Wednesday, August 11, 2010

A cure for Alzheimer's? "Absolutely." The question is, when?

A cure for Alzheimer's Disease (AD) is coming--but when?   Will the Obama administration seize the opportunity to accelerate efforts to improve the health and wealth of Americans--or are the Obamans too stuck inside their own model of shortsighted austerity to take advantage of scientific progress?  

A new study out today suggests that a reliable test for AD may be available soon.   A team of 13 doctors and scientists, spread across three countries--Belgium, Sweden, and the US--teamed up to write “Diagnosis-Independent Alzheimer Disease Biomarker Signature in Cognitively Normal Elderly People,” appearing in the Archives of Neurology.  The study suggests that a test of spinal fluid will yield up indicators as to whether someone is suffering from the beginnings of the disease.

This would seem to be a big breakthrough in AD research.   After all, you can’t cure a disease if you don’t know exactly what it is--including its biomarkers.

Yet interestingly, at least one prominent doctor didn’t seem very impressed with these new findings.   On his CNN blog today,  Dr. Sanjay Gupta wrote: “I would be remiss if I didn’t point out that nowadays, there aren’t great options for prevention or treatment of Alzheimer’s disease.”  And then he added another downbeat observation:

Even if the spinal tap becomes a proven, effective screening test for AD – would you really want to know, if there isn’t much you can do about it?

A bit defeatist, wouldn't one say?  Don't go looking for bad news, Dr. Gupta is saying--because you might find it, and then you will feel even more defeated.   The counter view, of course, is that knowledge is power--the beginning of power to achieve a cure.   And without knowledge of AD, surely there's no hope.

Perhaps we know why Dr. Gupta was recruited by the Obama administration for the post of Surgeon General of the United States in early 2009.  He shares their “scarcitarian” mindset, the idea that medical advance means medical expense.  But in fact, medical advance means, over the long run, medical savings--enormous medical savings.  That was the story of all cures--in addition to the humanitarian imperative, being healthy is cheaper than being sick.  And living people are more economically productive than dead people.   Moreover, if the new cure could be made in the US, that new production would be a source of jobs and wealth.     But as we know, the Obamans seem interested in bailouts and “stimulus”; by contrast, the nuts and bolts of actual production have little appeal--and they seem to look askance at any new economic activity beyond issuing and signing checks--gotta watch that “carbon footprint.”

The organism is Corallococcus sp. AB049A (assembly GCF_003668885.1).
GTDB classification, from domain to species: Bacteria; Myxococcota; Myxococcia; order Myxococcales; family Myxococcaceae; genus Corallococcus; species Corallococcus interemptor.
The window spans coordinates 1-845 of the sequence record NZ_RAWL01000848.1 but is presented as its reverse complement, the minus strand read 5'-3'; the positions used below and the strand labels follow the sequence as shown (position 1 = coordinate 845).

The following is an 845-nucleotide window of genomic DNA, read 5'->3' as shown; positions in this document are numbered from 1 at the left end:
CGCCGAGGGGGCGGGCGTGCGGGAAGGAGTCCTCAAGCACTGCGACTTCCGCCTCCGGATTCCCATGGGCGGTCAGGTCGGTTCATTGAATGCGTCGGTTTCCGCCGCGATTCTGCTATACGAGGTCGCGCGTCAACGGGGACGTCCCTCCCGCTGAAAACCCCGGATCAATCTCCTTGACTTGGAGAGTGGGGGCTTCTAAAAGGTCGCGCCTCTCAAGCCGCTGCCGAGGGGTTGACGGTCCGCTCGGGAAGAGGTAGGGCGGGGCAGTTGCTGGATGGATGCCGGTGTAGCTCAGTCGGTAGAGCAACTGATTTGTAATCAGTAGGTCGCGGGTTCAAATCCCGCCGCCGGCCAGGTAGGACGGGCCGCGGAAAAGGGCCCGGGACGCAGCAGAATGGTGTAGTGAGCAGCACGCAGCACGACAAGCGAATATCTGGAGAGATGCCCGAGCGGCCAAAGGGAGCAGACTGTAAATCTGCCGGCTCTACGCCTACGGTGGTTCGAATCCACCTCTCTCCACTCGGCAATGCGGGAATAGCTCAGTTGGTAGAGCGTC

On “ABC World News” last night, another medical journalist, Dr. Richard Besser,  (picture above) was much more upbeat: The new research he said on the broadcast, will lead “one day” to “a cure for the five million Americans suffering from Alzheimer's.”  Dr. Besser also spoke, on air, to Dr. Paul Aisen,  a neurologist at the University of California at San Diego, who offered viewers real hope:

We now have a tool that allows us to identify the disease, years before dementia starts.  And that's the stage of the disease at which intervention should be effective.  if   treating the Alzheimer's Disease process before there's irreversible damage to the brain.   I think that's the key to bringing this epidemic of Alzheimer's under control.

“Bringing this epidemic of Alzheimer's under control”--now that’s hope, that’s change we can believe in.